if you thought you had taken the hardest punch the band has to offer, you will be ill prepared for the iron fist that "Long Live The King" packs in the opening. I'm not exactly sure what it is about the way everything comes together, but it does so in such a profound way that it makes it hard to believe this is all one track. Whether it is the electronic touches, or the depth of the guitars, there is an evenness to it all that makes it so much smoother than you would imagine. And with the constant being that female voice, it makes it all the more daring. The closest thing to a ballad would be "The Circle," but it still exceeds anything you would expect. The instrumental takes a step back, taking a little pressure off of the gas pedal, and allowing you to catch a short breath. By no means is this a soft affair, but rather one that sees Ovenden take a more important role. Her voice is the star here, setting the tone for the track at large, before a single guitar solo passage peaks in. It is scary how a single voice can go from haunting to whimsical, as hers does on "My Perfect Enemy." Softly whispered words send chills down your spine, while nursery rhyme styled ones make you smile soon after. It helps to further the mood that has been hammered down in the previous seven tracks. By the time the bridge fades in and the guitars and drums explode, you are under their spell. Subtle keyboard touches scattered throughout only heighten the experience.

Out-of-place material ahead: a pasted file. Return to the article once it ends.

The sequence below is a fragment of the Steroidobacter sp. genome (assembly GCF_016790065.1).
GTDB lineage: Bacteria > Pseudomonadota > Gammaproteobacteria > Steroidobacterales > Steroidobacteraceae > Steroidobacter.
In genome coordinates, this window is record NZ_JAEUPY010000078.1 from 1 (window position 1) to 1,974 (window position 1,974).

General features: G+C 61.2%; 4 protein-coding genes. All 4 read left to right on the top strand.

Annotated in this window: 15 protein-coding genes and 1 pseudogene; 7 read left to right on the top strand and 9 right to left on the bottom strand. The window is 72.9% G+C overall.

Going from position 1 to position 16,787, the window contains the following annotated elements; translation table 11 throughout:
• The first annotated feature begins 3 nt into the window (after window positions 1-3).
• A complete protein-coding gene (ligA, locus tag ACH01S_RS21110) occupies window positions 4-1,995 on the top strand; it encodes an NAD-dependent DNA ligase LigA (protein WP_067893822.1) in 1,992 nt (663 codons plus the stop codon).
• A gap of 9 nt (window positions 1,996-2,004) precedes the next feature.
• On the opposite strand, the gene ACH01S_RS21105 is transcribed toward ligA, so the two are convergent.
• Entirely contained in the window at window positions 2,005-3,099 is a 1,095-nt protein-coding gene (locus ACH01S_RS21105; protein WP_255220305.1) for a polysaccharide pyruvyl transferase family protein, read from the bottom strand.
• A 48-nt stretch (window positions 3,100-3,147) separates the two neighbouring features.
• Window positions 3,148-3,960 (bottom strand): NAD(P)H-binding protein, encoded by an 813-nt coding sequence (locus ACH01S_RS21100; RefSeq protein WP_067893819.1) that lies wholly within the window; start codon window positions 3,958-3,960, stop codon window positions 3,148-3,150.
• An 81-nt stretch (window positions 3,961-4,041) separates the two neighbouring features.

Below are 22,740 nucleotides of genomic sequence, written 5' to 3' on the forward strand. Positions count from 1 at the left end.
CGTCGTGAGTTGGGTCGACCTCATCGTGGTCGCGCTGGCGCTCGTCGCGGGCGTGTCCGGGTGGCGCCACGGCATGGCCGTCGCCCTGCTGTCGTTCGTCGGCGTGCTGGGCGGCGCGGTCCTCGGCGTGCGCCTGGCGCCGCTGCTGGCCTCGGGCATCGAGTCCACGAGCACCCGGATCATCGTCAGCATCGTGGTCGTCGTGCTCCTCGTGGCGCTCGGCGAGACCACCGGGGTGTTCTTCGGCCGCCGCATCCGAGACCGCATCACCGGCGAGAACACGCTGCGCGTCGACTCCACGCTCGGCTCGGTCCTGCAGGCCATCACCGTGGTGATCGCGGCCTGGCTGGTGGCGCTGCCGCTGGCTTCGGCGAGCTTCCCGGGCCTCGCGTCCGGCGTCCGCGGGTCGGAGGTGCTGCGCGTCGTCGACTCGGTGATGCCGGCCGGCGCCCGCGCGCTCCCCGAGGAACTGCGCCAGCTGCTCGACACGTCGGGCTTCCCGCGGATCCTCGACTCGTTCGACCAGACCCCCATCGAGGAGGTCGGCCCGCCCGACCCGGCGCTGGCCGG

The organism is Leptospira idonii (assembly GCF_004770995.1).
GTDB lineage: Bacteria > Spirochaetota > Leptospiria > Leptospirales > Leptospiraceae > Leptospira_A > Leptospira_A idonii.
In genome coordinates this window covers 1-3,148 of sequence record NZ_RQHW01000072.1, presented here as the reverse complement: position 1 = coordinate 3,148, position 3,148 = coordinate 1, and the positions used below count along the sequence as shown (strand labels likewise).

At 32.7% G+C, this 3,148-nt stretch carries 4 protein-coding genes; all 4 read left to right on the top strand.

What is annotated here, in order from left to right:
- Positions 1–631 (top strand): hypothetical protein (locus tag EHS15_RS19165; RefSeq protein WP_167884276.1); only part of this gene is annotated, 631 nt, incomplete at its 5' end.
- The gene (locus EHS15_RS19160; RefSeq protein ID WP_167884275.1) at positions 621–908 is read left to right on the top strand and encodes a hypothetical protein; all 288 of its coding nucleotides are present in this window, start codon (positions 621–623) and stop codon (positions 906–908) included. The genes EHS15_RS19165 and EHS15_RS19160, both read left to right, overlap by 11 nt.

In bold fashion, the shortest track on the album is also the most engrossing. The pacing alone would make "Heartless" memorable, but this is so much more than a tempo increase. Everything is moved to the next step, from guitars to drums to vocals. How they maintain the surgical precision is beyond me, with not a single note, kick, or snare falling even a microsecond out of pace. And it is here that the bond between classical and metal can be heard most, as a tender soprano voice meshes with a melodic death instrumental in perfect, if not brutal, harmony. It is the finale, however, that makes the album live up to its full potential. The guitar melodies in "Our Forgotten Land" are rich, especially when they share the spotlight with light symphonic tones. Keeping the string section within the confines of the track structure is the most important piece, and composer Richard Holland does that with grace and deft hand. Even the smallest tingle of a bell of chime in the background means so much to the overall sound of the track, something the band balances with such skill. And what better way to end an album of this magnitude than with a long, fading orchestral note.

The strict division between bands who consider themselves to be symphonic or operatic, and the bands who truly embody that sound and spirit couldn't be wider. Pythia fall into the latter, of course, bringing a large, proportionate chunk of the true classical style to life in each and every track. The arrangements make it possible to balance heavy and heavenly in a truly significant way. Some would say that there is too much weight to support, with metal outweighing the other elements too often and for too long. And while that may be the case, it works time and time again. And while the nature of the music on this album may be too aggressive for the more timid listener, or perhaps too dainty for the more brutal ones, it is safe to say that there is also a very sizable common ground to enjoy on "The Serpent's Curse."